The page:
Mark Malloch Brown spoke Monday to a crowded auditorium at the World Bank’s headquarters, warning that the bank’s mission was “hugely at risk” as long as Paul Wolfowitz remained its president. Only hours earlier, news leaked that a special committee investigating Mr. Wolfowitz had accused him of violating conflict-of-interest rules. A coincidence? We doubt it.
Mr. Malloch Brown, remember, was until last year Kofi Annan’s deputy at the United Nations. In that position, he distinguished himself by spinning away the $100 billion Oil for Food scandal as little more than a blip in the U.N.’s good work, and one that had little to do with Mr. Annan himself. Last week, Mr. Malloch Brown was named vice president of the Quantum Fund, the hedge fund run by his billionaire friend George Soros. A former World Bank official himself and ally of soon-to-be British Prime Minister Gordon Brown, Mr. Malloch Brown would almost surely be a leading candidate to replace Mr. Wolfowitz should he step down. Not surprisingly, Gordon Brown cold-shouldered Mr. Wolfowitz at a recent meeting in Brussels.
The bank presidency would be a neat coup for Sir Mark, and not just because the post has heretofore gone to an American. He also stands for everything Mr. Wolfowitz opposes, beginning with the issue of corruption. Consider Mr. Malloch Brown’s defense of the U.N.’s procurement practices.
“Not a penny was lost from the organization,” he insisted last year, following an audit of the U.N.’s peacekeeping procurement by its Office of Internal Oversight Services. In fact, the office found that $7 million had been lost from overpayment; $50 million worth of contracts showed indications of bid rigging; $61 million had bypassed U.N. rules; $82 million had been lost to mismanagement; and $110 million had “insufficient” justification. That’s $310 million out of a budget of $1.6 billion, and who knows what the auditors missed.
Mr. Malloch Brown also made curious use of English by insisting that Paul Volcker’s investigation into Oil for Food had “fully exonerated” Mr. Annan. In fact, Mr. Volcker’s report made an “adverse finding” against the then-Secretary-General. Among other details, the final report noted that Mr. Annan was “aware of [Saddam’s] kickback scheme at least as early as February 2001,” yet never reported it to the U.N. Security Council, much less the public, a clear breach of his fiduciary responsibilities as the U.N.’s chief administrative officer. Mr. Malloch Brown described the idea that Mr. Annan might resign as “inappropriate political assassination”–a standard he apparently doesn’t apply to political enemies like Mr. Wolfowitz.
Mr. Malloch Brown never made any serious attempt to reform the U.N. beyond the cosmetic, while doing everything he could to block the real reforms proposed by Americans Christopher Burnham and former Ambassador John Bolton. He was, however, energetic when it came to lecturing Americans about what they owed the U.N., such as joining the “reformed” Human Rights Council (whose only achievement to date has been to castigate Israel), pursuing a “new multilateral national security,” and otherwise empowering the likes of Mr. Malloch Brown, his multilateral mates and their tax-free salaries.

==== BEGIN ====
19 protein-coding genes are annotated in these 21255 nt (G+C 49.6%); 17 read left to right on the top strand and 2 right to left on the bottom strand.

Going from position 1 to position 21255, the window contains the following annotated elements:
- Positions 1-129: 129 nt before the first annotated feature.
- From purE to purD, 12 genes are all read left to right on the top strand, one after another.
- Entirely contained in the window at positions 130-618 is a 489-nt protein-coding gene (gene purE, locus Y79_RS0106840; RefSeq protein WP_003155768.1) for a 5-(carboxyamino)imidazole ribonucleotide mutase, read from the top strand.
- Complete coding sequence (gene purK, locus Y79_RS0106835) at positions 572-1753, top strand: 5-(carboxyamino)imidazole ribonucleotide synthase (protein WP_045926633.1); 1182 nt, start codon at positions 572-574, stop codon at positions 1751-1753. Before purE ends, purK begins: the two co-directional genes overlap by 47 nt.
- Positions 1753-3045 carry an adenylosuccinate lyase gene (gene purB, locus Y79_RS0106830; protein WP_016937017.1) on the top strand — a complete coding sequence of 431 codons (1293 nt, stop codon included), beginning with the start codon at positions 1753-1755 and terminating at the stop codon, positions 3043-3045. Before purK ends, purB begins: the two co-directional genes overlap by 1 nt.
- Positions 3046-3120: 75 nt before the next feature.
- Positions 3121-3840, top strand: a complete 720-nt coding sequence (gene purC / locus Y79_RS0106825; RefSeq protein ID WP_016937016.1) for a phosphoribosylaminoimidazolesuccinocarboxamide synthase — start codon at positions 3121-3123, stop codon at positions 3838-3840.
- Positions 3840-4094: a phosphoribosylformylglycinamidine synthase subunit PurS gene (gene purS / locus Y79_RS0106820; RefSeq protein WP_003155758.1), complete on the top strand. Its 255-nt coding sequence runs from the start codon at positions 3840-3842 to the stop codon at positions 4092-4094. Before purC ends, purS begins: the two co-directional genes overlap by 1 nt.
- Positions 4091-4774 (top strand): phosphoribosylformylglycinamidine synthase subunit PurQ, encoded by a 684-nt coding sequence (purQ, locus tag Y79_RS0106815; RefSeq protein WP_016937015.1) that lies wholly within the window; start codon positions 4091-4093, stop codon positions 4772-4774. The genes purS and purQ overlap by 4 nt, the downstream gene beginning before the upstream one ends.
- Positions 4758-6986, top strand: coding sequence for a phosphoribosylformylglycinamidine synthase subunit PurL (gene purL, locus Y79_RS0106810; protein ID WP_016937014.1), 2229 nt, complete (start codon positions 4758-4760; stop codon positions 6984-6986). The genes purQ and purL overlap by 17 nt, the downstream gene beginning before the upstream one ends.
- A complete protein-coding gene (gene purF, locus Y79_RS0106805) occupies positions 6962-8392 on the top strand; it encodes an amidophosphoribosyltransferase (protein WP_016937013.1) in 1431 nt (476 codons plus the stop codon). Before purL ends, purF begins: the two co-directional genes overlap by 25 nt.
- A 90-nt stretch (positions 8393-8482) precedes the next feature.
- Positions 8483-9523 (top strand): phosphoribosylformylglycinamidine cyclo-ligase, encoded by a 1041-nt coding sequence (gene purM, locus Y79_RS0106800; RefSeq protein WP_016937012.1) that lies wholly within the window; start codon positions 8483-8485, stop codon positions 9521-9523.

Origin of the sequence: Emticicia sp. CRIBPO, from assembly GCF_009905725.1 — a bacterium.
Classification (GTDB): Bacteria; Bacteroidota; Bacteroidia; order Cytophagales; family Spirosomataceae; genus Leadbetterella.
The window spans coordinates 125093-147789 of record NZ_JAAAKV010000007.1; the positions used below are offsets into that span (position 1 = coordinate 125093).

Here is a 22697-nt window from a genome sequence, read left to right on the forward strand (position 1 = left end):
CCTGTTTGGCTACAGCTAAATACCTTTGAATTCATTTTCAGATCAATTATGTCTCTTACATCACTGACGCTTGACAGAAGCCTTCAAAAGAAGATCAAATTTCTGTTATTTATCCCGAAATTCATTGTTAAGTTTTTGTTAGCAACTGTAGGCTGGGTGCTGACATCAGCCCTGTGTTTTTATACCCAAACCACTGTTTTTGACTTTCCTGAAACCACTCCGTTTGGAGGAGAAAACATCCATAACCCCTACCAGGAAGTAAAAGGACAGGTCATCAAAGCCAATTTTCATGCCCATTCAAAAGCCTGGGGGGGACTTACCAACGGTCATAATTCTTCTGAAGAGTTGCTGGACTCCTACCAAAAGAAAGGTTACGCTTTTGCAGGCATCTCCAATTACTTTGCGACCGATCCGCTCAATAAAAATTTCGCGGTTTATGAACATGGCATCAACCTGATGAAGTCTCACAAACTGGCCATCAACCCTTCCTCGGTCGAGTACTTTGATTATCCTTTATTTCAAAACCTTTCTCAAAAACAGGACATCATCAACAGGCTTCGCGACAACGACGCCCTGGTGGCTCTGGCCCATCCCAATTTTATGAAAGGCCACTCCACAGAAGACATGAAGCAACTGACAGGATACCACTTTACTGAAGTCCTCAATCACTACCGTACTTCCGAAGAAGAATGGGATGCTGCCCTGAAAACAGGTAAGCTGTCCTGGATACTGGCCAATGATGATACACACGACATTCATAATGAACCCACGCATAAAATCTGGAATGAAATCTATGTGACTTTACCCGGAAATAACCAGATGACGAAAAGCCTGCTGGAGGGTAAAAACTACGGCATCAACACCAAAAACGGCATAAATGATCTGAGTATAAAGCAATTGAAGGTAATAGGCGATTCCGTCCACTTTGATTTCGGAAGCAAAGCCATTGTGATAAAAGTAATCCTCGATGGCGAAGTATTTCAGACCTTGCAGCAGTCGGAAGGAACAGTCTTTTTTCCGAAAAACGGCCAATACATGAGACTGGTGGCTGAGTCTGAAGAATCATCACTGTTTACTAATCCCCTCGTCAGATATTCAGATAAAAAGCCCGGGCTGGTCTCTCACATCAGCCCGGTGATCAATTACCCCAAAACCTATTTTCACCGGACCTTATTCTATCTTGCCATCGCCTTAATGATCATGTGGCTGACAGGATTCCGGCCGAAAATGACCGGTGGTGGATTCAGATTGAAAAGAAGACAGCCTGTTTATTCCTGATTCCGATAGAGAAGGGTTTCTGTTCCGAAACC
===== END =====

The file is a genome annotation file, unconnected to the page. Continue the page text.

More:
Views like these help explain why Mr. Malloch Brown is in such favor with Mr. Soros, who has publicly suggested the U.S. will need a “de-Nazification” program to erase the taint of the Bush Administration. So close are the two that Mr. Malloch Brown lives in a suburban New York home owned by Mr. Soros. Mr. Malloch Brown says he pays market rent, though reporting by the New York Sun’s Benny Avni disputes that. In any case, it’s safe to assume that Mr. Soros’s widely published views are close to Mr. Malloch Brown’s somewhat more guarded ones.
So it’s not surprising that many on the World Bank staff would cheer Mr. Malloch Brown: He’s perfect for an institutional culture in which “progressive” thinking goes hand-in-glove with a tolerance for corruption. That culture has been on vivid display in the Euro-coup against Mr. Wolfowitz. This weekend the committee investigating the claims dropped 600 pages in the president’s lap and told him he had 48 hours to respond–in direct violation of World Bank staff rule 8.01, 4.09, which states that “the amount of time allowed a staff member to comment [on an investigative report] . . . will not be less than 5 business days.” Following protests from Mr. Wolfowitz’s lawyer, the committee gave him 72 hours.
This is the same kangaroo court that last month leaked its guilty verdict to the Washington Post before Mr. Wolfowitz even had a chance to plead his case. Our sources who have seen the committee’s report tell us it is especially critical of Mr. Wolfowitz for daring to object publicly to the committee’s methods and thereby bringing the bank’s name into disrepute. The Europeans running this Red Queen proceeding prefer that they be able to smear with selective leaks without rebuttal.
Mr. Malloch Brown warned on Monday that, if Mr. Wolfowitz stayed as president, European countries might withhold funding from the next financing round for the bank’s International Development Association. We hope he’s right, though we know few European finance ministers who aren’t eager to throw good money after bad. Still, it’s a remarkable bit of chutzpah for the man who downplayed corruption at the U.N. to seek the ouster of the man who has fought to reduce corruption at the World Bank.
If the Bush Administration now abandons Mr. Wolfowitz as he faces a decision from the bank’s board of governors, it will not only betray a friend but hand the biggest victory yet to its audacious enemies in the George Soros axis.